NEW DELHI: Time seems to be standing still as the world is battling with Covid-19. The nationwide lockdown was announced in India on March 24 2020, and with it, “stay home, stay safe” became the new normal for those who could afford to abide by it.

I have been living in the same neighborhood of Mehrauli in Delhi for the past 13 years. The joy of spending time on the roof had been forgotten even though it was once a ritual for my kids to go to the roof, just to gaze at the sky and fly kites. Since the lockdown was announced, the roof became an integral part of my time at home.

People flying kites as the sun sets for the day in lockdown.

A brother and sister during sunset on their tiny little rooftop surrounded by multi story apartments.

Two young boys get down in a hurry from the rooftop while playing hide and seek.

A girl rides her cycle on the roof.

Young boys on the roof during sunset.

In the beginning, coming up to the roof was just an escape from the four walls of ‘home’. While news of the lockdown was creating panic all over the world, my gaze followed a different direction. I noticed that coming up to the roof was not just an escape for people; it eventually became their routine.

Staying in a city where people are often strangers, I wondered when and how life got so busy? Standing on my roof I noticed myriad different lives. Some were scared while some were playful, some were sad but some grateful. I witnessed different kinds of people. People under different roofs but all united with hope.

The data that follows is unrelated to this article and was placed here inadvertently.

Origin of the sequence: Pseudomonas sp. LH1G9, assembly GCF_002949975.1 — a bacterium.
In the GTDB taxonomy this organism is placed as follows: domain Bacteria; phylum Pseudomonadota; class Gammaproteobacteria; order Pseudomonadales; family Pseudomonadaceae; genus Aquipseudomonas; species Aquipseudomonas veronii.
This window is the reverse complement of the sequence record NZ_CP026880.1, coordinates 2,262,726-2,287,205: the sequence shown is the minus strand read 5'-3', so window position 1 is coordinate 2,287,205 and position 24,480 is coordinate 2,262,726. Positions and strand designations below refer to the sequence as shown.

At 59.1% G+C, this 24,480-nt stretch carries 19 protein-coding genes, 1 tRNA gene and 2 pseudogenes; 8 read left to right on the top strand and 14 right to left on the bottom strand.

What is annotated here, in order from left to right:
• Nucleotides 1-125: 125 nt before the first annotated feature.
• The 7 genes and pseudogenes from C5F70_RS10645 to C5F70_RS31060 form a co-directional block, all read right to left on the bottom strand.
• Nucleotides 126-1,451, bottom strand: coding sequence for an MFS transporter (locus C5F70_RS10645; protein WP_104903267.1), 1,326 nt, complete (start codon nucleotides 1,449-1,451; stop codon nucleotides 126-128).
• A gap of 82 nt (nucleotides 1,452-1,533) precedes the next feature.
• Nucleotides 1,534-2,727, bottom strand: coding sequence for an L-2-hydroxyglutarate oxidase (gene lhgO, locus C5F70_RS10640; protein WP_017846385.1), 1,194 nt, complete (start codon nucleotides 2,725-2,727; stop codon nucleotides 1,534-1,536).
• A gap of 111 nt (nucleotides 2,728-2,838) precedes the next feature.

A mother and son on the balcony. Mom looks at the phone while her son peers down at the street.

A family sitting outside, watching kids play.

A child laughs at a sight ahead.

Two young boys enjoying their evening flying kites.

Coming to the roof for 40 days gave me an insight to observe the surroundings and see the new yet unfamiliar pattern in the ordinary life of my neighbors. Every shot I have taken during this time is a gentle reminder that with this coronavirus pandemic sweeping across the globe, everything we do and everything we see has changed, even if only for now.

Rooftops gave me a limited yet important perspective, enabling me to sneak into the lives of people who are quarantined. For these few hours in the evening, the pursuit of creating pictures gave me the inspiration to involve myself in the situation in my own way and do my part in this very own battle that humankind is facing with the virus.

Residents of the building come up together on the roof and play and chat.

A lady comes out onto the balcony.

Families out on their balconies/roof, observing the world.

An evening jog on the roof.

A man on his phone, while a pigeon sits by, undisturbed.

The author is a Delhi-based photographer.